I've spent a lot of time in the last five years railing against that. I've had this open thing going back and forth with David Simon and Ed Burns. I've known those guys for almost 30 years now. I know what they're about. I know what their agenda is. But I've always felt like it was my responsibility to be a cheerleader for this city, and be a cheerleader for this police department. That doesn't mean I was an ostrich and kept my head in the sand. I've stood up for the failures, I've stood up for all the terrible stuff. But I know there's a lot of really great things happening in this town, and if you give it a chance and form your own opinion, there's a lot of great things this city has to offer.
Let me give you a good example. There's this annual convention of tour groups – people that promote tourism in their communities for their governments. There was a lady from a coastal region in Australia – I want to say it was near the barrier reef. She ran some big tourist operation there, and she came here as part of that convention. They move the convention all over the world, and Baltimore hosted it either last year or the year before. She wrote us a letter, saying that she loved Baltimore, she had a great experience here, and she would not hesitate to recommend Baltimore to people. And she was glad she overcame her fears and perceptions based on only and strictly "The Wire." She was not going to come here.
What a shame that that show has done that kind of damage worldwide on the perception of Baltimore. That's the thing I rail against them about. All I'd like to see them do is accept responsibility for that narrative. They say, 'our art is a reflection of the truth of what's happening in the city.' Their art is a reflection of 20-year old truth and a 20-year-old narrative. The fact of the matter is, they're still sitting at the bar with their war buddies talking about the good old days. They don't talk to anybody here now but malcontents and people that are cheesed off. They don't come to me and say, 'let us hear what you have going.' They've never looked at the training. They've never looked at our strategy. We've done precisely what he spent the big chunk of his career railing against – the failed drug war. We were one of the few big cities in America that disengaged from that and dedicated ourselves to a strategy almost right out of his book: Focusing on the most violent offenders and achieving real serious results. But they just can't overcome the negativity they have.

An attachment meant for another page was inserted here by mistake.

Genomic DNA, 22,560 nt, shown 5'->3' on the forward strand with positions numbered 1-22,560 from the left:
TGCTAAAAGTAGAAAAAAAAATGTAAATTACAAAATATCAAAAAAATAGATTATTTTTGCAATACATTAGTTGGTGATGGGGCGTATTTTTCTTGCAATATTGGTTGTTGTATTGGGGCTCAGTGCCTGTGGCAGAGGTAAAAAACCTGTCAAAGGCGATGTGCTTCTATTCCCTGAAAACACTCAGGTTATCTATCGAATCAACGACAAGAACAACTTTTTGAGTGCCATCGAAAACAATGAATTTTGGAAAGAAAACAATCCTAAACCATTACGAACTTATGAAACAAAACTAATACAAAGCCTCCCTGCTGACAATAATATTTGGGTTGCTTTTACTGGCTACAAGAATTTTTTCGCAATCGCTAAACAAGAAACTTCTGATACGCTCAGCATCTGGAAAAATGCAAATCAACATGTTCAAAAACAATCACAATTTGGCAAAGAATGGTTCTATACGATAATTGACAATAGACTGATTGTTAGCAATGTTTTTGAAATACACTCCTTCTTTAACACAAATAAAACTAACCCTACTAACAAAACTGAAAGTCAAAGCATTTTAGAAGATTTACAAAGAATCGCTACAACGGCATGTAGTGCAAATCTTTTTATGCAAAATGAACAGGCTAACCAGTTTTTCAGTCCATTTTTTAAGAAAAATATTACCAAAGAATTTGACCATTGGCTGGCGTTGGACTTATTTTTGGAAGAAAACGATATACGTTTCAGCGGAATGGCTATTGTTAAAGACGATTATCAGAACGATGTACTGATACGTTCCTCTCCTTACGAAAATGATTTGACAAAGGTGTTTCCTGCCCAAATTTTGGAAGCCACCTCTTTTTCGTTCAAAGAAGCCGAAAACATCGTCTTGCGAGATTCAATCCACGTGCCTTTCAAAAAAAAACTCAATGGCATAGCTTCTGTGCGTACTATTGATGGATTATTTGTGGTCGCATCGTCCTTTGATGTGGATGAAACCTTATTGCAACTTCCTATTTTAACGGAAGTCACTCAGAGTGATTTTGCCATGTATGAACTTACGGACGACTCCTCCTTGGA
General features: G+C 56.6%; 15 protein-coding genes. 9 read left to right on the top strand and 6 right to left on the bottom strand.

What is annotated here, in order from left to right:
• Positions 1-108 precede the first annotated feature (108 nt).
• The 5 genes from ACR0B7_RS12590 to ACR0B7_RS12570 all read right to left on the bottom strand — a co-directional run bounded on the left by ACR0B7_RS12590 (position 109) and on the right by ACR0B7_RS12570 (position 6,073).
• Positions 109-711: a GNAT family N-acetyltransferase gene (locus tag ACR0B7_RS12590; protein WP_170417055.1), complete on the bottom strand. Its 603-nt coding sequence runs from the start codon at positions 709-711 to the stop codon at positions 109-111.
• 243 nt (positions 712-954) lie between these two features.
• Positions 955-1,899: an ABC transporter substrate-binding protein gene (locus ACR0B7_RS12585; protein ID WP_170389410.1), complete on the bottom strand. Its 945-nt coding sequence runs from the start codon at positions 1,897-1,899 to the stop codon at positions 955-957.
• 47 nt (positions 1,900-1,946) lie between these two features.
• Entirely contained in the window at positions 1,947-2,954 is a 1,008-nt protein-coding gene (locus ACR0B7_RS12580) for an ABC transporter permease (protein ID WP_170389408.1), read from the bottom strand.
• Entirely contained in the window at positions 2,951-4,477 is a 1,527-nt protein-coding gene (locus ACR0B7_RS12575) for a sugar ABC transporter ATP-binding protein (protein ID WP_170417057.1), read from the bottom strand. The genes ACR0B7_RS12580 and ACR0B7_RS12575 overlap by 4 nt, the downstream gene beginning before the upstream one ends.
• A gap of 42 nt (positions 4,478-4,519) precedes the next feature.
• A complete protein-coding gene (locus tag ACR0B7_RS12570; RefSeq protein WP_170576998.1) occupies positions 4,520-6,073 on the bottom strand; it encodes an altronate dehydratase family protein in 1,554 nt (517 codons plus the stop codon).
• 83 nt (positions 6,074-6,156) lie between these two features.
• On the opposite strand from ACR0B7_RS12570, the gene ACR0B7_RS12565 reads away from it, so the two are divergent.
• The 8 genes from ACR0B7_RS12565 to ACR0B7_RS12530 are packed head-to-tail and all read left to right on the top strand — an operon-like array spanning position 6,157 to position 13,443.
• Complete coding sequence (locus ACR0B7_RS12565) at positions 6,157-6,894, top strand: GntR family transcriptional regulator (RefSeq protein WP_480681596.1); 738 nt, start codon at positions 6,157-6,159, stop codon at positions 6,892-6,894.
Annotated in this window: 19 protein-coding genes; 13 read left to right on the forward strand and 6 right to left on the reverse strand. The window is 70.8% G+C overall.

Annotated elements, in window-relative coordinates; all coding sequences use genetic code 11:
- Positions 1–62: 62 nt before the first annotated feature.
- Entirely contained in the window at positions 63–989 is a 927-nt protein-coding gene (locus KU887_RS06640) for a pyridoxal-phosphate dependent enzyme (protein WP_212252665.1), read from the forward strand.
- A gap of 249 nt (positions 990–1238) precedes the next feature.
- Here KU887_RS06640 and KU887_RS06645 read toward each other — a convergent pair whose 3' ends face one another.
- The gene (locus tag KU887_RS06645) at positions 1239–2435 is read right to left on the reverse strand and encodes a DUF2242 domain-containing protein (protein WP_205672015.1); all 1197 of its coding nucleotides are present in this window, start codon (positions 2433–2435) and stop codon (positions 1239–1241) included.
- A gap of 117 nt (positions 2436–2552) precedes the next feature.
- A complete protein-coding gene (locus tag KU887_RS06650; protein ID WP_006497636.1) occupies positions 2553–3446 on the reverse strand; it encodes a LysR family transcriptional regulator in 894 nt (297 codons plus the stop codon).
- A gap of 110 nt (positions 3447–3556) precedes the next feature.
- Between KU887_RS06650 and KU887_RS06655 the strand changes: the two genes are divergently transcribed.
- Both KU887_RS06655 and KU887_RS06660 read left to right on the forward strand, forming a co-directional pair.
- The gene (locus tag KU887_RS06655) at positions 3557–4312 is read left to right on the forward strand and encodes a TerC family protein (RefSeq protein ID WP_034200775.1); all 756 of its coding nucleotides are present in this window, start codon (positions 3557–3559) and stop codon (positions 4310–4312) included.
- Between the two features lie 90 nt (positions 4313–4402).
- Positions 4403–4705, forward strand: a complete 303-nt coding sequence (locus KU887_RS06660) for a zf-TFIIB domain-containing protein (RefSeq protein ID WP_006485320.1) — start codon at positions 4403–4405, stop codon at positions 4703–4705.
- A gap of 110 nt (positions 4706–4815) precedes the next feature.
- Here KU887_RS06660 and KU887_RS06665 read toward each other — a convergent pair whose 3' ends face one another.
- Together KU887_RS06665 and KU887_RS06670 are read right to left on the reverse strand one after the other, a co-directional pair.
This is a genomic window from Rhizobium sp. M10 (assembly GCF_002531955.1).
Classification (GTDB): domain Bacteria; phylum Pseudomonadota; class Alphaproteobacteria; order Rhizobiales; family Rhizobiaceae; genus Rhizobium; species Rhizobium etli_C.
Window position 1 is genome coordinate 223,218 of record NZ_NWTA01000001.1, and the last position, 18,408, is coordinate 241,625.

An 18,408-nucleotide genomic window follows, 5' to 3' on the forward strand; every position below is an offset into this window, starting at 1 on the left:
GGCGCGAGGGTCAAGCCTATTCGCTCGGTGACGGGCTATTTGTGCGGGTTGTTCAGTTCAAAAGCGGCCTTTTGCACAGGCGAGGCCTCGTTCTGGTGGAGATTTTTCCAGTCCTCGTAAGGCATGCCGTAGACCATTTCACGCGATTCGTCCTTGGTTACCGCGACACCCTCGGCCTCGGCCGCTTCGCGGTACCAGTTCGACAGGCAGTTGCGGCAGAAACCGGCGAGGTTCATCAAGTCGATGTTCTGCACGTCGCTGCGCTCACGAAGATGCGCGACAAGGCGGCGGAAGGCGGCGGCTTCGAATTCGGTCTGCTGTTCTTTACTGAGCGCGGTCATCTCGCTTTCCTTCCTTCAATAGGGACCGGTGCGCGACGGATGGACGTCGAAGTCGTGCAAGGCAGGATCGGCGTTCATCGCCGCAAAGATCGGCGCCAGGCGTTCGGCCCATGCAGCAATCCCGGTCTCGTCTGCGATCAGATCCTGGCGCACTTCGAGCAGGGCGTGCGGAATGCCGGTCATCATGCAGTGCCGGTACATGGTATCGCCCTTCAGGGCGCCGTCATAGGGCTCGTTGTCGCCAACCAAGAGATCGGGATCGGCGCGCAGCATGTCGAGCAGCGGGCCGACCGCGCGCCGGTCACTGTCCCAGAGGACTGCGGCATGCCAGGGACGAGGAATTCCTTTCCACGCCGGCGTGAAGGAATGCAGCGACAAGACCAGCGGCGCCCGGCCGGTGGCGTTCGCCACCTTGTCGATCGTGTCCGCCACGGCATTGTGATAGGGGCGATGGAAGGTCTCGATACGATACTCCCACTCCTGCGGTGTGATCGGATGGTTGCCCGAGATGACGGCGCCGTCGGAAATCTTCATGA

Did you keep a running tally of the murder count in your head?
When I arrived in 2008, I was fascinated by numerically what it would take to drop below the 254 number. I arrived at the notion that if we had 150 zeros – 150 days with no homicides – then we could make it, figuring that some days we'd have doubles and all that. I was counting down. I carry this little black book, and I would every day mark off the days with zeros. I figured if we averaged 11 or 12 a month, I could get to 150. We could get around there. At any rate, I was counting them down. You're doing all the other stuff, it's not just that, but I had a sense of where we were. In my mind, it wasn't just that I knew what the homicide number was, I thought, 'if we could get a zero, if we could get a zero tomorrow, if we could get three more days of zero, we have a shot.' The closer we got, I knew the theory was holding out. Now, having gone through that exercise, I know it's just about a solid core of work.
Did you do anything to celebrate getting less than 200 homicides?